Scientists may have found the fountain of youth: in the veins of young people. The NYT reports that scientists have discovered that older mice regain strength and resiliency, in both their muscles and brains, after receiving blood from younger mice. One study, in Nature Medicine, studied the effects of young blood on the growth of neurons in the old mice’s brains. Researchers delivered the blood to the old mice in two ways: via parabiosis (stitching together a young mouse and an old mouse) and blood plasma injections. More:
After parabiosis, Dr. [Saul] Villeda and his colleagues found that the neurons in the hippocampus of the old mice sprouted new connections. They then moved beyond parabiosis by removing the cells and platelets from the blood of young mice and injecting the plasma that remained into old mice. That injection caused the old mice to perform far better on memory tests.
Another study, in Science, looked at skeletal muscles and hearts:
To pinpoint the molecules responsible for the change, Dr. Wagers and her colleagues screened the animals’ blood and found that a protein called GDF11 was abundant in young mice and scarce in old ones. To see if GDF11 was crucial to the parabiosis effect, the scientists produced a supply of the protein and injected it into old mice. Even on its own, GDF11 rejuvenated their hearts.
Dr. Wagers and her colleagues wondered whether GDF11 was responsible for the rejuvenation of other tissues. In the current issue of the journal Science, they report an experiment on skeletal muscle in mice. They found that GDF11 revived stem cells in old muscles, making old mice stronger and increasing their endurance.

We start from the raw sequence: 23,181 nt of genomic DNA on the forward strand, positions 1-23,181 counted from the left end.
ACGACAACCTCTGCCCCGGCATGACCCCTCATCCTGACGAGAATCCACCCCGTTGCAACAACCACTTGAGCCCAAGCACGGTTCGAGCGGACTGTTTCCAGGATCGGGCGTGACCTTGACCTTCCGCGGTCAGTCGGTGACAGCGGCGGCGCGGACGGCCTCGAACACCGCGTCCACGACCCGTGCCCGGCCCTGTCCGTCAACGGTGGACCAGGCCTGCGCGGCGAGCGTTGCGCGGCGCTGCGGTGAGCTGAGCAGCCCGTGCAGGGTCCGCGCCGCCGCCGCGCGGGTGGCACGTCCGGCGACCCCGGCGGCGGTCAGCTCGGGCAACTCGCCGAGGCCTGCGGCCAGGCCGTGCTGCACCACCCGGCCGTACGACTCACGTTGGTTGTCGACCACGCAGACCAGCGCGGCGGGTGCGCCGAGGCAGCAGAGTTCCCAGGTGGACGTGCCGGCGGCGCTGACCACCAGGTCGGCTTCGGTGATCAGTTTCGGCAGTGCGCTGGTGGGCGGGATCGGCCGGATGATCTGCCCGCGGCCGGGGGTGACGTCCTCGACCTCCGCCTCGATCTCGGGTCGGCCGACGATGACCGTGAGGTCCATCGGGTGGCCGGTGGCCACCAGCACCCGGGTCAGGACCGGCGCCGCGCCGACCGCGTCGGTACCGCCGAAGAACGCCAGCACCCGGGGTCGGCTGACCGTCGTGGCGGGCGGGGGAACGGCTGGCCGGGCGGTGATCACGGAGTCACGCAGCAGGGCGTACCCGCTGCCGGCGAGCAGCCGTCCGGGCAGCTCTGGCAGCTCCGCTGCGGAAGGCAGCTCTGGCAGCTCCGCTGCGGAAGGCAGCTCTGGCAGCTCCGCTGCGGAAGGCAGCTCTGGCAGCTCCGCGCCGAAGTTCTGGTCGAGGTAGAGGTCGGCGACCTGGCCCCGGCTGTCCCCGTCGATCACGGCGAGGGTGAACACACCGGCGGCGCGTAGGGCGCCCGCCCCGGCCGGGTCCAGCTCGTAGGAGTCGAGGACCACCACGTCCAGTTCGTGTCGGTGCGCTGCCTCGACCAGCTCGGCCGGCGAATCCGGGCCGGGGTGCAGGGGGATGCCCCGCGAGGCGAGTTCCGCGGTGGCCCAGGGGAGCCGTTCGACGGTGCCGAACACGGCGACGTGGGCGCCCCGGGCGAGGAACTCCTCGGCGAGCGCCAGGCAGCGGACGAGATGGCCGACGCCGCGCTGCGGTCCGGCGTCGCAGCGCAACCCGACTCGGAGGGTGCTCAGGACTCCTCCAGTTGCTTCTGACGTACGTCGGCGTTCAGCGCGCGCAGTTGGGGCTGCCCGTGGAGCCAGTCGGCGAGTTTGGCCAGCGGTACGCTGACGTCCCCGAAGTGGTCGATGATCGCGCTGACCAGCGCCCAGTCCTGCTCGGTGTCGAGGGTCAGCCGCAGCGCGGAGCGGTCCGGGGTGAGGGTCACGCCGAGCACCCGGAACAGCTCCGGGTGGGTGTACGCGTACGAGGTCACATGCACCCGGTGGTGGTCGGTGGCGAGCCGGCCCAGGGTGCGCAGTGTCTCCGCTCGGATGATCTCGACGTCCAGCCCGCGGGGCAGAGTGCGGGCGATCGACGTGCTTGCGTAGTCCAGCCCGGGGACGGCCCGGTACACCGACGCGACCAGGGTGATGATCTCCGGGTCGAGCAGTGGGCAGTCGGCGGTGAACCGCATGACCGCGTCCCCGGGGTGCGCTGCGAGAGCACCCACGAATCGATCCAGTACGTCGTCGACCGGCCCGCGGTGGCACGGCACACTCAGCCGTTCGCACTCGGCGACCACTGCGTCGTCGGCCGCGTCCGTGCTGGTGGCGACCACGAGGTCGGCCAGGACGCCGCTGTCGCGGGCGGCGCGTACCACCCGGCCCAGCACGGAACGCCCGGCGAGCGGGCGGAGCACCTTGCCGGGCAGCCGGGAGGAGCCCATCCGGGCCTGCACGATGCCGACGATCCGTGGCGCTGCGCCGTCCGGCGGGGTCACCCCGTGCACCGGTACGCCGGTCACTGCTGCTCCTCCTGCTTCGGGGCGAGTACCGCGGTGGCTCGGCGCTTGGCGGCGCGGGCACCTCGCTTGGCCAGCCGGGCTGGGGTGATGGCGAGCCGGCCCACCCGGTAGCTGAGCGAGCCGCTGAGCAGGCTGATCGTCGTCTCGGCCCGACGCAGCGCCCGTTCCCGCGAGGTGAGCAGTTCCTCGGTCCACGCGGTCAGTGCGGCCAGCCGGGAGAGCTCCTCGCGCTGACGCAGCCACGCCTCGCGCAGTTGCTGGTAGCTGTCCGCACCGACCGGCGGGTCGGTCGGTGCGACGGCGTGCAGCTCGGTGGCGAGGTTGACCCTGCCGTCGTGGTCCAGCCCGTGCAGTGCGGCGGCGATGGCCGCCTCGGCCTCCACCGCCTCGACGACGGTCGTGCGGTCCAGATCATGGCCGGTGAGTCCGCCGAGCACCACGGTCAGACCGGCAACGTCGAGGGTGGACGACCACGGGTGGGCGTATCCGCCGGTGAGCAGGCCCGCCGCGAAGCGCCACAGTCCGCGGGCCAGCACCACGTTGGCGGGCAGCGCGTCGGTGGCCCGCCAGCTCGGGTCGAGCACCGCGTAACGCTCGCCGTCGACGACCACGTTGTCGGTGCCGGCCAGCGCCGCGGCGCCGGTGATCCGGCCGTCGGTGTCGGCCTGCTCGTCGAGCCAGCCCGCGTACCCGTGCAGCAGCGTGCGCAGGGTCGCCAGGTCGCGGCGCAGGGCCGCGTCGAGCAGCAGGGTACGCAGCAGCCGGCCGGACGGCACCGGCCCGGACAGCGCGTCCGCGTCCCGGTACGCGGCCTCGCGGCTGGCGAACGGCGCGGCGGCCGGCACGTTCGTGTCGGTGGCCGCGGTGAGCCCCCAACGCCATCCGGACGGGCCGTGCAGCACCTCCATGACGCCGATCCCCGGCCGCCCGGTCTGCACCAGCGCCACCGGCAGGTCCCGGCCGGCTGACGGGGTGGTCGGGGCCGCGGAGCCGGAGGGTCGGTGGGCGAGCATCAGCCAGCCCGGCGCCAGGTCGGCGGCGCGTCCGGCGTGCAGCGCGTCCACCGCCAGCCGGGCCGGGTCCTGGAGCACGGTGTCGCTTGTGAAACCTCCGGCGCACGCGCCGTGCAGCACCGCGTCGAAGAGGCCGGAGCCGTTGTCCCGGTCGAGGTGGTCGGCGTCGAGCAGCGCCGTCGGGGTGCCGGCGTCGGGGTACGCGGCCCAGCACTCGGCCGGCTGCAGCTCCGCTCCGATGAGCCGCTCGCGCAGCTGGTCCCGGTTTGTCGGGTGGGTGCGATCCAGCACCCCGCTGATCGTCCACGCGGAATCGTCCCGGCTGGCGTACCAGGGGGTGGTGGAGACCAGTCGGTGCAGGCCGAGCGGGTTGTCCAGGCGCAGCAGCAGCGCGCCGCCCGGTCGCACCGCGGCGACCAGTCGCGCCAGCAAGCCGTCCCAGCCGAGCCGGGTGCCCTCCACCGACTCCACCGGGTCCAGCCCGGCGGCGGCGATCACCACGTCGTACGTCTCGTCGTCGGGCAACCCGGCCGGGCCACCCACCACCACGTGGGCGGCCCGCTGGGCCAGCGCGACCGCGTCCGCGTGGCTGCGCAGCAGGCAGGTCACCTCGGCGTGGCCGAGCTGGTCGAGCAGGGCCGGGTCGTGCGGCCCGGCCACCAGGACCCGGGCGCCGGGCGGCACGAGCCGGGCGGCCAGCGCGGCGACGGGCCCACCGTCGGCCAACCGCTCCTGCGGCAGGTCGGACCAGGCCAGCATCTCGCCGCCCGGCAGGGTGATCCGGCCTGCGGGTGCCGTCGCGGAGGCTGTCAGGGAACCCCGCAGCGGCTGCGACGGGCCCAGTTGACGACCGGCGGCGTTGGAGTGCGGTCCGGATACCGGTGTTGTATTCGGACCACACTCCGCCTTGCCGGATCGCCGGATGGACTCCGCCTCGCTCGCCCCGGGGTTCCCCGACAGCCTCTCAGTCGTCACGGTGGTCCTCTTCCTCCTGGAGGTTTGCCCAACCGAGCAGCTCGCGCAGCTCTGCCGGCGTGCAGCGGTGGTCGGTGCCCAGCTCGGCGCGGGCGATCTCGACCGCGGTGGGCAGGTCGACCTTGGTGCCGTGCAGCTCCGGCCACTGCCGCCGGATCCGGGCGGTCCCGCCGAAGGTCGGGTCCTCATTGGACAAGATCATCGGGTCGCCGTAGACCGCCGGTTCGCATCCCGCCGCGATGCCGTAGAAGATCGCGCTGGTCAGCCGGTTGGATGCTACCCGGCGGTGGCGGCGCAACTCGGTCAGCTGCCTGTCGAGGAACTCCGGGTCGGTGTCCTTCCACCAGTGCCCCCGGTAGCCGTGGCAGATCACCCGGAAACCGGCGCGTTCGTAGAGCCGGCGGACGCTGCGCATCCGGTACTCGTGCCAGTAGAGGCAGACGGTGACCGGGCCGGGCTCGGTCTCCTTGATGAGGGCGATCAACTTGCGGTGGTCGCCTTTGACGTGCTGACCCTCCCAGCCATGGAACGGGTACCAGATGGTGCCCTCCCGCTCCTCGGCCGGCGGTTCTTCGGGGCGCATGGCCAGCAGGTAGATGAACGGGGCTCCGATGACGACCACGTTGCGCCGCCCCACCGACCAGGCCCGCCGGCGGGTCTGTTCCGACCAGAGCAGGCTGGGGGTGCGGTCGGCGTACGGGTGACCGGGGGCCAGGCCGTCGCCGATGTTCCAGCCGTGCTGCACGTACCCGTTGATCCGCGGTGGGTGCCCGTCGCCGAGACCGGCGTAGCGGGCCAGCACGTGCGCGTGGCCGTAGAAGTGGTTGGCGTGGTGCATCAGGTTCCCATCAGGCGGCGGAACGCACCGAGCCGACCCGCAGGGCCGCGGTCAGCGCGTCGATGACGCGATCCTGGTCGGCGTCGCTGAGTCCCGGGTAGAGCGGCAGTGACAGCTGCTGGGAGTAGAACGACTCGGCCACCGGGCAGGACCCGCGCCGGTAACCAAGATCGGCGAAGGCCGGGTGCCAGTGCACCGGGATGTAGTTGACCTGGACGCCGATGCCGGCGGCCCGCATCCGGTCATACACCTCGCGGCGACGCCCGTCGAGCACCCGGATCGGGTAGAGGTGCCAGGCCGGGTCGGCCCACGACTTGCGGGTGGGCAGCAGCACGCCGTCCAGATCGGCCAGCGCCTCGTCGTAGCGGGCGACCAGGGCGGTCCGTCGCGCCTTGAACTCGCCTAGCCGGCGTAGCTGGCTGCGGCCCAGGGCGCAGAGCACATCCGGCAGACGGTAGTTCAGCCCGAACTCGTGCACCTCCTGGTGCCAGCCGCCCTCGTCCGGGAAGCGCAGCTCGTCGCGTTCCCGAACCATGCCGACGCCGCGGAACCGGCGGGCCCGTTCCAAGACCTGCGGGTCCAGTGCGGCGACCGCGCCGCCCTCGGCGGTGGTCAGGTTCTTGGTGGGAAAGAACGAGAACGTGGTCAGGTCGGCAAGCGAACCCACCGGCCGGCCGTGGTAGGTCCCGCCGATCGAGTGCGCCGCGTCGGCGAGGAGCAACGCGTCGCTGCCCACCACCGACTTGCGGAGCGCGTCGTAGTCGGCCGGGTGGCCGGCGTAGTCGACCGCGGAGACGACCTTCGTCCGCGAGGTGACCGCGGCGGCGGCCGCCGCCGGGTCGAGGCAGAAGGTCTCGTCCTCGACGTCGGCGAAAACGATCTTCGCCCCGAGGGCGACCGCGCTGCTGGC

This research is in its early stages, but if scientists find that young blood can reverse aging in humans as well as mice, we could be in for another resurgence of boomer greed. Over the years boomers have sucked millennials dry financially in all sorts of ways: by promoting policies that shifted wealth towards them and away from the young; by resisting reform to entitlement programs; by hogging all the job growth; and by supporting reductions in spending that benefits the young (like aid to public colleges).
Now they could be out for millennials’ blood. Young people don’t expect to be looking up the local blood bank instead of the local job bank. But since they’ve got nothing in the bank, maybe it’s worth considering a new way to pay off those college loans.